Nicola SM, Surmeier DJ and Malenka RC (2000) Dopaminergic Modulation of Neuronal Excitability in the Striatum and Nucleus Accumbens. Annu. Rev. Neurosci. 23:185-215.
Nicola SM and Deadwyler SA (2000) Firing Rate of Nucleus Accumbens Neurons is Dopamine-Dependent and Reflects the Timing of Cocaine-Seeking Behavior in Rats on a Progressive Ratio Schedule of Reinforcement J. Neurosci. 20:5526-5537.
Nicola SM, Yun IA, Wakabayashi HL and Fields HL (2004) Cue-evoked firing of nucleus accumbens neurons encodes motivational significance during a discriminative stimulus task. J. Neurophsyiol. 91:1840-1865.
Nicola SM, Yun IA, Wakabayashi HL and Fields HL (2004) Firing of nucleus accumbens neurons during the consummatory phase of a discriminative stimulus task depends on previous reward predictive cues. J. Neurophsyiol. 91:1866-1882.
Yun IA, Wakabayashi KT, Fields HL and Nicola SM (2004) The ventral tegmental area is required for the behavioral and nucleus accumbens neuronal firing responses to incentive cues. J. Neurosci. 24:2923-2933.
Wakabayashi KT, Fields HL and Nicola SM (2004) Dissociation of the role of nucleus accumbens dopamine in responding to reward-predictive cues and waiting for reward. Behav. Brain Res. 54:19-30.
Yun IA, Nicola SM, and Fields HL (2004) Contrasting effects of dopamine and glutamate receptor antagonist injection in the nucleus accumbens suggest a neural mechanism underlying cue-evoked goal-directed behavior. Eur. J. Neurosci. 20:249-263.
Nicola SM, Hopf FW and Hjelmstad GO (2004) Contrast enhancement: a physiological effect of striatal dopamine? Cell Tissue Res. 318:93-106.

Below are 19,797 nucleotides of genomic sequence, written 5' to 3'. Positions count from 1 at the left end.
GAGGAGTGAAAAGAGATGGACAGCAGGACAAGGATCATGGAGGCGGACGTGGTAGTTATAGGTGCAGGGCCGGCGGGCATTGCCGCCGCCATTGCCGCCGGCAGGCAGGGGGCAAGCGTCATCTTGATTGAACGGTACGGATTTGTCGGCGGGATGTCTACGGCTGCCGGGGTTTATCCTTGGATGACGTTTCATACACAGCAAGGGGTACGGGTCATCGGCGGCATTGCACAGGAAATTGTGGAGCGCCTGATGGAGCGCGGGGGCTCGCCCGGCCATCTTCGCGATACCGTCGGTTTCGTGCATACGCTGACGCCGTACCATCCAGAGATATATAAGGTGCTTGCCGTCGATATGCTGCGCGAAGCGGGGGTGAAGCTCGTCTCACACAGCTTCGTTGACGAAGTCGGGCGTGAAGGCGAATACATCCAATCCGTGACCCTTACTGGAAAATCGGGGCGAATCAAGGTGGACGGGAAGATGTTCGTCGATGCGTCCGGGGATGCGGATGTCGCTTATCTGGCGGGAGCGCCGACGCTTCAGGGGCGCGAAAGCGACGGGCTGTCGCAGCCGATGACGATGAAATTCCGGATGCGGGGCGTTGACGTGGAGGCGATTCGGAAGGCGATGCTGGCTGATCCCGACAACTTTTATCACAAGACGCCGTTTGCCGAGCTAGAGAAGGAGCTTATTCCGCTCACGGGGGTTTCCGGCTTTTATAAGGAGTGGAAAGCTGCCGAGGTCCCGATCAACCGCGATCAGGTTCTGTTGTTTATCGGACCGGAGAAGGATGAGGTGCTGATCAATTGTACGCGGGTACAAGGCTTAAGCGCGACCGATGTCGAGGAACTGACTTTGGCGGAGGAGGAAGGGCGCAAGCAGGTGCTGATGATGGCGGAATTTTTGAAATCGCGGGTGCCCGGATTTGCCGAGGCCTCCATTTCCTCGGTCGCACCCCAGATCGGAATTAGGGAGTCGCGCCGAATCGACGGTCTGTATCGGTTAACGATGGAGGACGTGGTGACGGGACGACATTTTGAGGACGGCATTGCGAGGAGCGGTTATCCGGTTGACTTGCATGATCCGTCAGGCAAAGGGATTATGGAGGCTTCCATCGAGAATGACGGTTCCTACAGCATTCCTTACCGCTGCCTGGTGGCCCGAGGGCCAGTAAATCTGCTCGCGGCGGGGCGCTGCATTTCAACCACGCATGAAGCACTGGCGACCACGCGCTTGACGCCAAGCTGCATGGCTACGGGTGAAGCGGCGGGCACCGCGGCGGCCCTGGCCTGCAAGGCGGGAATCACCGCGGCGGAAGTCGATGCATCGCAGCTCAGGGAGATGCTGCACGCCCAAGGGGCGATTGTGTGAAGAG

Nicola SM, Taha SA, Kim SW and Fields HL (2005) Nucleus accumbens dopamine release is necessary and sufficient to promote the behavioral response to reward-predictive cues. Neuroscience 135:1025-1033.
Nicola SM (2007) The nucleus accumbens as part of a basal ganglia action selection circuit. Psychopharmacology 191:521-550.
Fields HL, Hjelmstad GO, Margolis EB and Nicola SM (2007) Ventral tegmental area neurons in learned appetitive behavior and positive reinforcement. Annu. Rev. Neurosci. 30:289-316.
Ishikawa A, Ambroggi F, Nicola SM and Fields HL (2008) Dorsomedial prefrontal cortex contribution to behavioral and nucleus accumbens neuronal responses to incentive cues. J. Neurosci. 28:5088-5098.
Ishikawa A, Ambroggi F, Nicola SM and Fields HL (2008) Contributions of the amygdala and the dorsal and ventral medial prefrontal cortex to incentive cue responding. Neuroscience 155:573-584.
Ambroggi F, Ishikawa A, Fields HL and Nicola SM (2008) Incentive cue encoding in the nucleus accumbens depends on basolateral amygdala inputs. Neuron 59:648-661.
Nicola SM (2010) The flexible approach hypothesis: Unification of effort and cue responding hypotheses for the role of nucleus accumbens dopamine in the activation of reward-seeking behavior. J. Neurosci. 8:16585-15600.
Ambroggi F, Ghazizadeh A, Nicola SM, Fields HL (2011) Roles of nucleus accumbens core and shell in incentive cue responding and behavioral inhibition. J. Neurosci. 31:6820-6830.
Material in this section is provided by individual faculty members who are solely responsible for its accuracy and content.
Albert Einstein College of Medicine
Jack and Pearl Resnick Campus
1300 Morris Park Avenue
Forchheimer Building, Room 111
Bronx, NY 10461